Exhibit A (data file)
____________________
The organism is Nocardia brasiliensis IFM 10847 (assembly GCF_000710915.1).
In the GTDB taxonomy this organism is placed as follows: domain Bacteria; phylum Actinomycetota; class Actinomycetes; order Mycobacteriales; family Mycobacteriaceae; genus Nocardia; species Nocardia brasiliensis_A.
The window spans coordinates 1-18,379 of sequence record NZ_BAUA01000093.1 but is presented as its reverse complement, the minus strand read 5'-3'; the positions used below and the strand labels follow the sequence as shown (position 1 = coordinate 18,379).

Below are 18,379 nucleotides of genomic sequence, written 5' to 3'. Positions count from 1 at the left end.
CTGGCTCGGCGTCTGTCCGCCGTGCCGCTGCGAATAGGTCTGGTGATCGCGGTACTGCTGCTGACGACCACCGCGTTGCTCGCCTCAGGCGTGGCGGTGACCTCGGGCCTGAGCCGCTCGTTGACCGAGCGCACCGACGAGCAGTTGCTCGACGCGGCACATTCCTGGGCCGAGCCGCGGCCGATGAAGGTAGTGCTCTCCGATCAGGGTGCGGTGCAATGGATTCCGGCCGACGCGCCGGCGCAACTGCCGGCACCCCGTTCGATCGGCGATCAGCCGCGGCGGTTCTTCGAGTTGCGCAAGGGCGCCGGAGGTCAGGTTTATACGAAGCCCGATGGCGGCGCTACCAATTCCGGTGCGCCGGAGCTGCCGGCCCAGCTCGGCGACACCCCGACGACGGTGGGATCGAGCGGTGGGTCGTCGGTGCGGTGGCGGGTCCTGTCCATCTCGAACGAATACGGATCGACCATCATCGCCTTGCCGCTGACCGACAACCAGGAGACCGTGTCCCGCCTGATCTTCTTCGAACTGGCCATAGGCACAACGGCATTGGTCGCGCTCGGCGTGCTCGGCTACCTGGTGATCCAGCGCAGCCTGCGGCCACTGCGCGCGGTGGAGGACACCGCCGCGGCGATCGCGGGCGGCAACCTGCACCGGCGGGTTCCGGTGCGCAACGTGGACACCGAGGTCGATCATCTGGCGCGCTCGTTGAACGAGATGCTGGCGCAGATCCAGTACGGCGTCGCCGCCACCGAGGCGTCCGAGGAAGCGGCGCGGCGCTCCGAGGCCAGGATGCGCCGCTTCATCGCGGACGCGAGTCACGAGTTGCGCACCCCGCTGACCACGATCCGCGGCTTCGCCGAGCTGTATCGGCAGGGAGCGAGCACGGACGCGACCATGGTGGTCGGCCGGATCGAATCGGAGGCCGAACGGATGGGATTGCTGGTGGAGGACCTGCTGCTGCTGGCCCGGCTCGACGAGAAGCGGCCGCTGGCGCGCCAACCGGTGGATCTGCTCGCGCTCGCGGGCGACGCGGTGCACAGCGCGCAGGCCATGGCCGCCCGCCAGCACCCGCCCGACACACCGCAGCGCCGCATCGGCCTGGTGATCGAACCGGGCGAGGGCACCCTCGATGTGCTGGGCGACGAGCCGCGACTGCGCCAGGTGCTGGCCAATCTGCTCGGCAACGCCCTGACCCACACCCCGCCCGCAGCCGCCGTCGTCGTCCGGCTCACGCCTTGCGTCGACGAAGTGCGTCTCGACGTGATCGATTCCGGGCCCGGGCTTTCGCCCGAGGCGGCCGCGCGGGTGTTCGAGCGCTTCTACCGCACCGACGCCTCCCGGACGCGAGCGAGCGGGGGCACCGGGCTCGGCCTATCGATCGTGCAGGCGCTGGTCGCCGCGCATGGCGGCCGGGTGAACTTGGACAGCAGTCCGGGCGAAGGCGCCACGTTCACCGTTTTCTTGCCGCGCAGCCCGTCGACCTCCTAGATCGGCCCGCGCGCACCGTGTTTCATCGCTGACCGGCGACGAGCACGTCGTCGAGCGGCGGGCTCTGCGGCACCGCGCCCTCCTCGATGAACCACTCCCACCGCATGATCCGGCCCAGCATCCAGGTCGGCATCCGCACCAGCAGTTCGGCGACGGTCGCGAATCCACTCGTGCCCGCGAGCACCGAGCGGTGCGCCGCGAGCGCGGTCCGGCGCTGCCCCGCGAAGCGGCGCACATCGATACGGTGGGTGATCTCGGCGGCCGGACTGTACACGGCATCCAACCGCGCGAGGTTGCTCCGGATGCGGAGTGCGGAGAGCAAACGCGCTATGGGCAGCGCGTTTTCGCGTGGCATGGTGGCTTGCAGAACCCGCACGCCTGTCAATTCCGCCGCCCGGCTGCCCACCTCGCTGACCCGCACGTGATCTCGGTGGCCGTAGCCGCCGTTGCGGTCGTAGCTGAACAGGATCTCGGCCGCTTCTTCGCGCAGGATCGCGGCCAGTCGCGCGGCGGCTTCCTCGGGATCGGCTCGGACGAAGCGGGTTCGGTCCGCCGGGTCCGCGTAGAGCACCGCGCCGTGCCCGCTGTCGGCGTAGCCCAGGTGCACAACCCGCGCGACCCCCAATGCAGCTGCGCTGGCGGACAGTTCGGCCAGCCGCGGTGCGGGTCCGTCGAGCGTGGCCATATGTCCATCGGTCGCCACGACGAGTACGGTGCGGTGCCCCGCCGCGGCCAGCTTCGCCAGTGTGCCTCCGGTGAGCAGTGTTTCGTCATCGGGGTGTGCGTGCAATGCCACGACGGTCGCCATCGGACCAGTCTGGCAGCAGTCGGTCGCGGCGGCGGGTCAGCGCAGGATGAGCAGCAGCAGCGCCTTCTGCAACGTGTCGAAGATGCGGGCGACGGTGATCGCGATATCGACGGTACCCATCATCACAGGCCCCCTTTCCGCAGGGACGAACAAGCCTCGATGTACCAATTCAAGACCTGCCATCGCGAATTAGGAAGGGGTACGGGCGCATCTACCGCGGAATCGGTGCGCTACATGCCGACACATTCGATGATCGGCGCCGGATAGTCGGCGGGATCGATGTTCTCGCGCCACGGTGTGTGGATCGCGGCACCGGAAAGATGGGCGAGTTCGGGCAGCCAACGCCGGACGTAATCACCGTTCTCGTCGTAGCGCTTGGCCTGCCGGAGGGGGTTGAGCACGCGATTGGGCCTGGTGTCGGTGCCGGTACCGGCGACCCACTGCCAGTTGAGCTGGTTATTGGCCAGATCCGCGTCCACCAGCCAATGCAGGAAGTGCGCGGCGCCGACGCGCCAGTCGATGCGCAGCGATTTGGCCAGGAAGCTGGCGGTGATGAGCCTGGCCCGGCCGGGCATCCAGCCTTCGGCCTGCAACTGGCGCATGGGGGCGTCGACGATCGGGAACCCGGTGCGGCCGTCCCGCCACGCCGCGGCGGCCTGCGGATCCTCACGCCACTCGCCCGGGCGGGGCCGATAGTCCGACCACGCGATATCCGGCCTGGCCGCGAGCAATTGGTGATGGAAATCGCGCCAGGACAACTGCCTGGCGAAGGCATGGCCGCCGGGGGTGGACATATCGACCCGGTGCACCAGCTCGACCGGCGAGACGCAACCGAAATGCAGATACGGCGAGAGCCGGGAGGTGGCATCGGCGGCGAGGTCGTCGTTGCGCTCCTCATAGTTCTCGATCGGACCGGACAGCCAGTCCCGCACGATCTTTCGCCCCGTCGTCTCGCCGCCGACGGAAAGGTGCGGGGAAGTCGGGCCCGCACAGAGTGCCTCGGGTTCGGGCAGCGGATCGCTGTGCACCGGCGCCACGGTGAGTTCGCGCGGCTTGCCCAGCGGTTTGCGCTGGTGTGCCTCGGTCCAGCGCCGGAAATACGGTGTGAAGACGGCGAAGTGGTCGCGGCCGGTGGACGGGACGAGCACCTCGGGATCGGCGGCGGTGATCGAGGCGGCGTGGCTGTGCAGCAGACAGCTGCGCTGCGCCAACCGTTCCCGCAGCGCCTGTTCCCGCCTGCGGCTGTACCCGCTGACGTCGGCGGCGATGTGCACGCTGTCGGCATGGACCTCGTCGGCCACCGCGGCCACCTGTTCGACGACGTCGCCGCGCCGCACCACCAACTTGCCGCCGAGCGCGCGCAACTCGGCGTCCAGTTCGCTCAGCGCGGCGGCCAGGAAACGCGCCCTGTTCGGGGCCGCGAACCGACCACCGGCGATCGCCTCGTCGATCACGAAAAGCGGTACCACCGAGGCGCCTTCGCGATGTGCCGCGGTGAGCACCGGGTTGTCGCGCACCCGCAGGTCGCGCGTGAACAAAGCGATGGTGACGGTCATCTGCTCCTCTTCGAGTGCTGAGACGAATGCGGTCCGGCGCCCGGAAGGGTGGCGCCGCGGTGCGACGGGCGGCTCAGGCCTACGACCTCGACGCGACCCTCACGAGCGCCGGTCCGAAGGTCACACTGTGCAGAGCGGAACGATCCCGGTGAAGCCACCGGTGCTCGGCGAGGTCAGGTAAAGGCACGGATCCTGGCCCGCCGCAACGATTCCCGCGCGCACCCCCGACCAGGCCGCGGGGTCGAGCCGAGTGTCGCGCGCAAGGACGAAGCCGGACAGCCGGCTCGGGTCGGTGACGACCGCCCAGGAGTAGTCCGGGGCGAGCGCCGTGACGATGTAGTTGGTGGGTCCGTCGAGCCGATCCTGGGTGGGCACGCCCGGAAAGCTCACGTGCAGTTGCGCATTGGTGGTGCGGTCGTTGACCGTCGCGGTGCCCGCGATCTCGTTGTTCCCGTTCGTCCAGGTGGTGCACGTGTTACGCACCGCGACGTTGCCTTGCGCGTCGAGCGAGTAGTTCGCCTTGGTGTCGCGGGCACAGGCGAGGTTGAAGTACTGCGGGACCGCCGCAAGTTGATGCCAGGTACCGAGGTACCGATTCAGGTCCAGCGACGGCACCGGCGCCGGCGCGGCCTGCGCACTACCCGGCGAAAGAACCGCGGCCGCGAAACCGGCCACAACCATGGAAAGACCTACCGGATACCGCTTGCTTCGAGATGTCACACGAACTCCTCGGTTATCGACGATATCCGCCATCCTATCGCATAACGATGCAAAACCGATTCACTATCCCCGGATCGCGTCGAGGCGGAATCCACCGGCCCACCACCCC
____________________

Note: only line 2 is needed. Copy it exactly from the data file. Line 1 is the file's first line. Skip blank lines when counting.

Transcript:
In the GTDB taxonomy this organism is placed as follows: domain Bacteria; phylum Actinomycetota; class Actinomycetes; order Mycobacteriales; family Mycobacteriaceae; genus Nocardia; species Nocardia brasiliensis_A.